Speciation Proves Evolution: It's Magic!
By Steve Hudgik
Proponents of evolution claim there is overwhelming evidence proving that evolution is real. When asked to produce that evidence, most often the first thing they'll point to is speciation. In simplistic terms they'll say, “Look at that animal.” Let's say it is a salamander. “Look at that salamander, its ancestors were all gray, now it is a new species that has spots. The salamander has changed. It can no longer breed with its ancestral population. That is evolution.”
Yes, the salamander has changed... but what is it? It is still a salamander. Then they'll say, “With enough changes it will become something else.” However, that step has never been observed nor proven to be true. The opposite is what is actually observed. Salamanders always reproduce more salamanders.
Let's find out what is happening. The problem in talking with evolution proponents is that definitions of words change … sometimes in the middle of a sentence... and a lot of necessary facts are ignored. So let's dig into the details.
First, what is speciation? The official definition is “the formation of new and distinct species.” That's not much help. So what is a species? The encyclopedia Britannica defines a species as, “related organisms that share common characteristics and are capable of interbreeding.”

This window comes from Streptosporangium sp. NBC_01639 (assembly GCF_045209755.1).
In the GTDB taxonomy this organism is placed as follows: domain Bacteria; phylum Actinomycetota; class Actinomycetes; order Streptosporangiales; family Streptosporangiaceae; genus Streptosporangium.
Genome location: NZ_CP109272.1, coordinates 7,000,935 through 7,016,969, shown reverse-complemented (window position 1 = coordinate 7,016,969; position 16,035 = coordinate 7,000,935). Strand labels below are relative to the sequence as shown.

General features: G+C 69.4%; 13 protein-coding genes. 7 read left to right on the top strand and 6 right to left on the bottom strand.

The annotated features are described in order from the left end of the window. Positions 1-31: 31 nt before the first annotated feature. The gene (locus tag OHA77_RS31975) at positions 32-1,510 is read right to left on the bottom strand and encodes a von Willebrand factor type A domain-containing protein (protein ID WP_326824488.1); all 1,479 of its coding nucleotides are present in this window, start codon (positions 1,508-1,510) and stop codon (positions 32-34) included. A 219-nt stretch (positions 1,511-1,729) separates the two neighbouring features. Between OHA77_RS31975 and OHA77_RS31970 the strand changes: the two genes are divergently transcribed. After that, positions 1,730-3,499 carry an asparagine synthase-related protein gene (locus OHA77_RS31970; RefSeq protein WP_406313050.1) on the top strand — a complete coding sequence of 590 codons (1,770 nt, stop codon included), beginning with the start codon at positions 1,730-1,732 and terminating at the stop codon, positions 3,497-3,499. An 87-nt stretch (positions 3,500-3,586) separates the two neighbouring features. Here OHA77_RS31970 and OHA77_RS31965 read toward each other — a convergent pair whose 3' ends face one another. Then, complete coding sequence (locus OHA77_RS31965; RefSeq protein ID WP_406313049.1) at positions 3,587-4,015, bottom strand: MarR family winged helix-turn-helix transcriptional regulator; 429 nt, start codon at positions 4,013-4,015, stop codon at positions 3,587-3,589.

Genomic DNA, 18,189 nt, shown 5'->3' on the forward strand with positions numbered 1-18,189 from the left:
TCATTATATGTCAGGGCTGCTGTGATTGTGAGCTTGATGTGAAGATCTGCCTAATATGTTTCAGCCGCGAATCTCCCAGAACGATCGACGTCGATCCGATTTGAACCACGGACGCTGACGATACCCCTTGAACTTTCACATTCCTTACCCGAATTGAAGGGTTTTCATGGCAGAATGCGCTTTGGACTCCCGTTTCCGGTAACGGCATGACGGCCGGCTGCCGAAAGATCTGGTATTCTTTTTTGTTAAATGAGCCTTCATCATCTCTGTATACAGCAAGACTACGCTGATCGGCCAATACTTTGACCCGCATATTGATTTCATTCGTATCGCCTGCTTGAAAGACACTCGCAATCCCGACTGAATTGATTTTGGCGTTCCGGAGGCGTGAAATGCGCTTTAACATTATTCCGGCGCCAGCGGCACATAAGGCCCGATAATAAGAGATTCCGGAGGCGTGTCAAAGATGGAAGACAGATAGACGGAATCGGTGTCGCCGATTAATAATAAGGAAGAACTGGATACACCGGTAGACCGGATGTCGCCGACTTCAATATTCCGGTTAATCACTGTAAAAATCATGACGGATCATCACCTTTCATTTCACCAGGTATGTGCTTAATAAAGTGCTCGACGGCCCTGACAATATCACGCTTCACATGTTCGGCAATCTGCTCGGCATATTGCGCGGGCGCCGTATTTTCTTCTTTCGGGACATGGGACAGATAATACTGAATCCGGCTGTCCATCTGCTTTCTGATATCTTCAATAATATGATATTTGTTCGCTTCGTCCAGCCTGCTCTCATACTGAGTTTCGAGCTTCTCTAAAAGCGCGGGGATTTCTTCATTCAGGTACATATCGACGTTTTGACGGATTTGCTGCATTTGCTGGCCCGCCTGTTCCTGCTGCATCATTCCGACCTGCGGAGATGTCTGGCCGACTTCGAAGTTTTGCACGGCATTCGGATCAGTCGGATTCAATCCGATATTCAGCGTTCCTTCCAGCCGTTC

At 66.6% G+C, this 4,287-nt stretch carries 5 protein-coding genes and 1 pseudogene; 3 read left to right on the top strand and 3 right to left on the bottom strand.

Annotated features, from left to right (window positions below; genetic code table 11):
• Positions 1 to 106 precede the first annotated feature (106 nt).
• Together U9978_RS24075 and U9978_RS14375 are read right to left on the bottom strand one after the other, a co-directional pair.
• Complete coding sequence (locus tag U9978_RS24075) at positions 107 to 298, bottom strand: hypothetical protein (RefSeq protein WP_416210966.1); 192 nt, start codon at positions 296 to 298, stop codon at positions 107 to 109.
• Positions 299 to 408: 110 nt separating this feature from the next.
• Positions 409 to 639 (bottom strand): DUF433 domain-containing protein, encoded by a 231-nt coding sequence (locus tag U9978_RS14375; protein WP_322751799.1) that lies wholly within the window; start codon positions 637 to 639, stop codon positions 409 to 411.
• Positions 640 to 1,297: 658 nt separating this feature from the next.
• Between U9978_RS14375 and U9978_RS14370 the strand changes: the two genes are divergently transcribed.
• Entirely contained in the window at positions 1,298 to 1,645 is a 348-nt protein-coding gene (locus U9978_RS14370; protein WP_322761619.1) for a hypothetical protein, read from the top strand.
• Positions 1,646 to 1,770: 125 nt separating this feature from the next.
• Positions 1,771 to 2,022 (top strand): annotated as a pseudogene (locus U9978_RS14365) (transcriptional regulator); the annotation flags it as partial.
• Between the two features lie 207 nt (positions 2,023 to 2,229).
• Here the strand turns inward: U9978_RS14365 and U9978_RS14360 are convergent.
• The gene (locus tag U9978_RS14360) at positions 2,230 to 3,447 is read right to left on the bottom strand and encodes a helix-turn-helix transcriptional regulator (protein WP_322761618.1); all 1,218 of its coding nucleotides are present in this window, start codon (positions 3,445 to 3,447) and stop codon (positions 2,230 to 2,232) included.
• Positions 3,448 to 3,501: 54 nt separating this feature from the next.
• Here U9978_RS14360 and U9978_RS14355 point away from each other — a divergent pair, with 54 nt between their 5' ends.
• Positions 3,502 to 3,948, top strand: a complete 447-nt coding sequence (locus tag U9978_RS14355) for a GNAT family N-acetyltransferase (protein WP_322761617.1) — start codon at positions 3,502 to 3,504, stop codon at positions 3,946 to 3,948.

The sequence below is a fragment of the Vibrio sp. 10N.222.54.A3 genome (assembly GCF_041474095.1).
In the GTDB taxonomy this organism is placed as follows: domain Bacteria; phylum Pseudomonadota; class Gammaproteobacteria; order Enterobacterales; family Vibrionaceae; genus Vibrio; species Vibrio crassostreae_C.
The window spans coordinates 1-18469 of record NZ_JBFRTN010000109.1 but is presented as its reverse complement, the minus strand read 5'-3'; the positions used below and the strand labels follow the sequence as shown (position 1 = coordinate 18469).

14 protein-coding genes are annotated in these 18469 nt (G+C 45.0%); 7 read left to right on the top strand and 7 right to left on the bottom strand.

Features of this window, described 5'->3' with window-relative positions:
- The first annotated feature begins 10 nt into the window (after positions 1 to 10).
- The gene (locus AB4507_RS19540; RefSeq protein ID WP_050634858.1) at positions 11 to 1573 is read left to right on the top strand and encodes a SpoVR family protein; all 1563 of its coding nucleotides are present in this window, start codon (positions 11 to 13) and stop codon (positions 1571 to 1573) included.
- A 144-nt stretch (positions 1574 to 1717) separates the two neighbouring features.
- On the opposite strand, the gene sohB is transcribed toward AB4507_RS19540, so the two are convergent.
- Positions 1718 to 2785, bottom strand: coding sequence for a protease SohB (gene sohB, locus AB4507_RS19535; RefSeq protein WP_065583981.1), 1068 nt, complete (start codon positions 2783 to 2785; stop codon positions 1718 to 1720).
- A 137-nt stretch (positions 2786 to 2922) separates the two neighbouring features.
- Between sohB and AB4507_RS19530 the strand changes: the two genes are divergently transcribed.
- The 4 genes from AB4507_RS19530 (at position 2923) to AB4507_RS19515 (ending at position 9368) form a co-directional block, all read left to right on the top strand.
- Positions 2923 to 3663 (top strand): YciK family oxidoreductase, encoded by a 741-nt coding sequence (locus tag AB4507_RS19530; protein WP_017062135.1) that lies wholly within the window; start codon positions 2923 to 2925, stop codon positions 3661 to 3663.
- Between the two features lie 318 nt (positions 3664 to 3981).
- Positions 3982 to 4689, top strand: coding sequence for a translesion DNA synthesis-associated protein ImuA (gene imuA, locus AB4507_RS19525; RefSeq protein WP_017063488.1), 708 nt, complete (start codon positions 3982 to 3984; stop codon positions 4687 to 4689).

In the category of newts and salamanders there are 760 species... all of which look a little different, and none of which can interbreed with each other. So we have many different species of salamanders.
Now let's define evolution...
The Merriam-Webster dictionary definition is: descent with modification from preexisting species Hmmm...
Live Science defines evolution as: “The process by which organisms change over time as a result of changes in heritable physical or behavioral traits.” Hmmm...
These are very broad definitions that include practically everything. They make it easy to prove evolution... if something changes in a way that those changes are passed on to the next generation, that is evolution. BUT... does this definition represent what is commonly intended when the word “evolution” is used? Not really. It is much too generic. And that's a big problem...
Evolution claims more than simply inherited changes. It claims that those inherited changes result in new, unique forms of organisms, that have capabilities not seen in any previous organism. For example, fish become amphibians... gaining lungs and the ability to walk on land... among many other changes that are required. Fish have different muscle and bone structures than land animals. For example, fins are not weight bearing... they are attached to soft tissue. To walk on land requires new structures that can support the weight of the animal, such as legs connected to hips and shoulders... components that do not exist in fish.